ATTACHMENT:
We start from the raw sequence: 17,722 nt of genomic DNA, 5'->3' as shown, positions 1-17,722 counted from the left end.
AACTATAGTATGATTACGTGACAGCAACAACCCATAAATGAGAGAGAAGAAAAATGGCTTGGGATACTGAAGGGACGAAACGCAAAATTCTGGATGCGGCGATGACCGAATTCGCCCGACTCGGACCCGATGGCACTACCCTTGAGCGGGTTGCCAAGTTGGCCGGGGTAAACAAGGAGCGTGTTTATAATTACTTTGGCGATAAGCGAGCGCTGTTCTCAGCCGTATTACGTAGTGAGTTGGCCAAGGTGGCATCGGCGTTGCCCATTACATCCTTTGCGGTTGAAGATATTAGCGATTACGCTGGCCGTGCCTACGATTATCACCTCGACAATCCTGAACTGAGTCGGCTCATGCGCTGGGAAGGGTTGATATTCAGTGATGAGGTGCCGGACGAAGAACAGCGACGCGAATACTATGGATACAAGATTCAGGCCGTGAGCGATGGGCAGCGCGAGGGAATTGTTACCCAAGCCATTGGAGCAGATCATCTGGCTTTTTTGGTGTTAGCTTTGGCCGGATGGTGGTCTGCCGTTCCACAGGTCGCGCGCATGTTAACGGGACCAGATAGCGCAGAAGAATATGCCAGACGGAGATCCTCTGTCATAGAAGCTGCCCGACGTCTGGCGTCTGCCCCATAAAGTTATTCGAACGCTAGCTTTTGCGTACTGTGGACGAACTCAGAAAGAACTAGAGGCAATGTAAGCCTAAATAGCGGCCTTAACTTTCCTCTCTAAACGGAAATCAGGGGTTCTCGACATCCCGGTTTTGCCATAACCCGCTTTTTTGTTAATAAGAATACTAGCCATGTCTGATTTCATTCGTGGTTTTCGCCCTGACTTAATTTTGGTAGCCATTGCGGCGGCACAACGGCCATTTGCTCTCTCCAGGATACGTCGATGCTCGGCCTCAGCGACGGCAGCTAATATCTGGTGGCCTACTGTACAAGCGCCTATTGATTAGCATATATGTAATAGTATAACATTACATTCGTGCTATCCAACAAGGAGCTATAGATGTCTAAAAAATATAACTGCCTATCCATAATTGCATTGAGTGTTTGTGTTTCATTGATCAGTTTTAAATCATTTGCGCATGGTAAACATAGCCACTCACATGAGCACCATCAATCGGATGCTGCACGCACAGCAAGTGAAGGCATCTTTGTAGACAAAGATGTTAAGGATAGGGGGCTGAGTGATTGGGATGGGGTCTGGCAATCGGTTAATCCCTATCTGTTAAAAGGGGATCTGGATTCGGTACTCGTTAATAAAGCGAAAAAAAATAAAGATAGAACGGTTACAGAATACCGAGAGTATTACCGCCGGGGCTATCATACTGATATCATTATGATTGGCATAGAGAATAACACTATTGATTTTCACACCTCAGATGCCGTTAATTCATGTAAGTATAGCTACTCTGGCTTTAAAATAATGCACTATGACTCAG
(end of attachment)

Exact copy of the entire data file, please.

We start from the raw sequence: 17,722 nt of genomic DNA, 5'->3' as shown, positions 1-17,722 counted from the left end.
AACTATAGTATGATTACGTGACAGCAACAACCCATAAATGAGAGAGAAGAAAAATGGCTTGGGATACTGAAGGGACGAAACGCAAAATTCTGGATGCGGCGATGACCGAATTCGCCCGACTCGGACCCGATGGCACTACCCTTGAGCGGGTTGCCAAGTTGGCCGGGGTAAACAAGGAGCGTGTTTATAATTACTTTGGCGATAAGCGAGCGCTGTTCTCAGCCGTATTACGTAGTGAGTTGGCCAAGGTGGCATCGGCGTTGCCCATTACATCCTTTGCGGTTGAAGATATTAGCGATTACGCTGGCCGTGCCTACGATTATCACCTCGACAATCCTGAACTGAGTCGGCTCATGCGCTGGGAAGGGTTGATATTCAGTGATGAGGTGCCGGACGAAGAACAGCGACGCGAATACTATGGATACAAGATTCAGGCCGTGAGCGATGGGCAGCGCGAGGGAATTGTTACCCAAGCCATTGGAGCAGATCATCTGGCTTTTTTGGTGTTAGCTTTGGCCGGATGGTGGTCTGCCGTTCCACAGGTCGCGCGCATGTTAACGGGACCAGATAGCGCAGAAGAATATGCCAGACGGAGATCCTCTGTCATAGAAGCTGCCCGACGTCTGGCGTCTGCCCCATAAAGTTATTCGAACGCTAGCTTTTGCGTACTGTGGACGAACTCAGAAAGAACTAGAGGCAATGTAAGCCTAAATAGCGGCCTTAACTTTCCTCTCTAAACGGAAATCAGGGGTTCTCGACATCCCGGTTTTGCCATAACCCGCTTTTTTGTTAATAAGAATACTAGCCATGTCTGATTTCATTCGTGGTTTTCGCCCTGACTTAATTTTGGTAGCCATTGCGGCGGCACAACGGCCATTTGCTCTCTCCAGGATACGTCGATGCTCGGCCTCAGCGACGGCAGCTAATATCTGGTGGCCTACTGTACAAGCGCCTATTGATTAGCATATATGTAATAGTATAACATTACATTCGTGCTATCCAACAAGGAGCTATAGATGTCTAAAAAATATAACTGCCTATCCATAATTGCATTGAGTGTTTGTGTTTCATTGATCAGTTTTAAATCATTTGCGCATGGTAAACATAGCCACTCACATGAGCACCATCAATCGGATGCTGCACGCACAGCAAGTGAAGGCATCTTTGTAGACAAAGATGTTAAGGATAGGGGGCTGAGTGATTGGGATGGGGTCTGGCAATCGGTTAATCCCTATCTGTTAAAAGGGGATCTGGATTCGGTACTCGTTAATAAAGCGAAAAAAAATAAAGATAGAACGGTTACAGAATACCGAGAGTATTACCGCCGGGGCTATCATACTGATATCATTATGATTGGCATAGAGAATAACACTATTGATTTTCACACCTCAGATGCCGTTAATTCATGTAAGTATAGCTACTCTGGCTTTAAAATAATGCACTATGACTCAG